Adapted from The Cozy Kitchen's Pumpkin Chai Scones. I didn't have some of the spices or black tea on hand, so I improvised a new glaze and veganized the whole recipe. Adrianna's black tea glaze sounds amazing, though, so please check out her original recipe as well!
Makes 8 scones
- 420g (3 cups) all-purpose flour
- 1 tbsp baking powder
- pinch of salt
- 1/4 tsp ground ginger
- 1/4 tsp cinnamon
- 1/4 tsp black pepper
- 1/4 tsp cardamon
- pinch of nutmeg
- 4 tbsp cold vegan margarine or butter
- 75ml (1/3 cup) soy milk mixed with 1 tbsp white vinegar
- 3 tbsp granulated sugar
- 1/2 cup pumpkin puree, canned or homemade
- 125g (1 cup) powdered sugar
- 2 tbsp strong-brewed coffee
- 1/4 tsp maple extract
- 2 tbsp soy milk (add more or less depending on how thick you want your glaze)
In a large bowl, mix together the flour, baking powder, salt and spices. Add the cold margarine either by grating it into the mixture or cutting it in with two knives until it is broken up and combined with the flour in medium-sized crumbs. In a small bowl, whisk together the curdled soy milk, sugar and pumpkin puree, then fold it into the dry ingredients. I used my hands to fully combine them, then knead the dough for just a minute so it can come together, but not so much that it toughens up. Form it into a thick disk and cut evenly into 8 triangles. Separate them out on a baking sheet lined with parchment paper and stick the dough in the freezer while you preheat your oven to 425ºF (220ºC). Once it's hot, bake the scones for about 25-30 minutes or until they feel firm from the top and are turning golden brown on the edges.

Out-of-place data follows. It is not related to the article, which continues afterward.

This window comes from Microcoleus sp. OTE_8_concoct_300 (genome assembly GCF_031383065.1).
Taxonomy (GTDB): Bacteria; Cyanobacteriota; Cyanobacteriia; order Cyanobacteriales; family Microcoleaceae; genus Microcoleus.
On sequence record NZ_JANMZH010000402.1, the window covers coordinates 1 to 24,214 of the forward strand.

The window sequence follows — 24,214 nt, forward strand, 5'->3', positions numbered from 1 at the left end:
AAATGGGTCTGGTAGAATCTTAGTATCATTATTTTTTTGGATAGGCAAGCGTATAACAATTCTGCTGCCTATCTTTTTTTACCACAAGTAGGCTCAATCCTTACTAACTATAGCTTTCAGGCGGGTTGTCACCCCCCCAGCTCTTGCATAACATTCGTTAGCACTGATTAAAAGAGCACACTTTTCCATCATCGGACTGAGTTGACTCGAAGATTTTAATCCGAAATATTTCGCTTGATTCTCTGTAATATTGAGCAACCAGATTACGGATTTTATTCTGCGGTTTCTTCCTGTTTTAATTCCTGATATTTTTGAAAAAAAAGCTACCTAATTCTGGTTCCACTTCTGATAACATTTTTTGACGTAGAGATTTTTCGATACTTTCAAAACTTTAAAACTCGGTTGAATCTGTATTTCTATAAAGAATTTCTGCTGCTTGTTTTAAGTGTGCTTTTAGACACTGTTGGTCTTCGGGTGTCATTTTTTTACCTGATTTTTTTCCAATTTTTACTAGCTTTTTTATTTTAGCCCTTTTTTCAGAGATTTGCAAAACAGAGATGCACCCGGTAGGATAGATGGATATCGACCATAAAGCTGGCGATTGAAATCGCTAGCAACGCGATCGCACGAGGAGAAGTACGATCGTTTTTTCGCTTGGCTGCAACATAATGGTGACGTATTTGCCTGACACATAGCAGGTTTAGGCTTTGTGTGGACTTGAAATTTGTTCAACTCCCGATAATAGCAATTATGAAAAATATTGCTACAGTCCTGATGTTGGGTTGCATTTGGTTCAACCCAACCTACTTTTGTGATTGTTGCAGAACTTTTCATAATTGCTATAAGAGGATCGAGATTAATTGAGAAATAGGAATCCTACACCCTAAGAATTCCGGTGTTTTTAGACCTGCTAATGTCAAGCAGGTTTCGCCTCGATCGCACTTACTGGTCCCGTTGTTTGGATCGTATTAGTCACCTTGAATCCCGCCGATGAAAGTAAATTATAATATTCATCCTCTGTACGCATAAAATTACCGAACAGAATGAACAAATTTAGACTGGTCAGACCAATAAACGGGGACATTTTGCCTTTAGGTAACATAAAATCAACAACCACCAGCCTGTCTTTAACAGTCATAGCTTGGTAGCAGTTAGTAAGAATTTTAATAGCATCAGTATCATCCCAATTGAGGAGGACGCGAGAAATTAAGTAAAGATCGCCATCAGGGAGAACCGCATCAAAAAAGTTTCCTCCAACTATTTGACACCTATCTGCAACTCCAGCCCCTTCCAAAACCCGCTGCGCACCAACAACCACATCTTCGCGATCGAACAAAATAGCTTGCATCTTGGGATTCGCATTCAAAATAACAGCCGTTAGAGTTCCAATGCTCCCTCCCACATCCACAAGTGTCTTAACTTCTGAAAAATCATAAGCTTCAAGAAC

While they are baking, make your glaze simply by whisking all of the ingredients together, adding the soy milk last and adjusting the amount based on how much drizzle you want out of it. Take the scones out of the oven, generously top with the glaze and serve warm with coffee/tea/etc.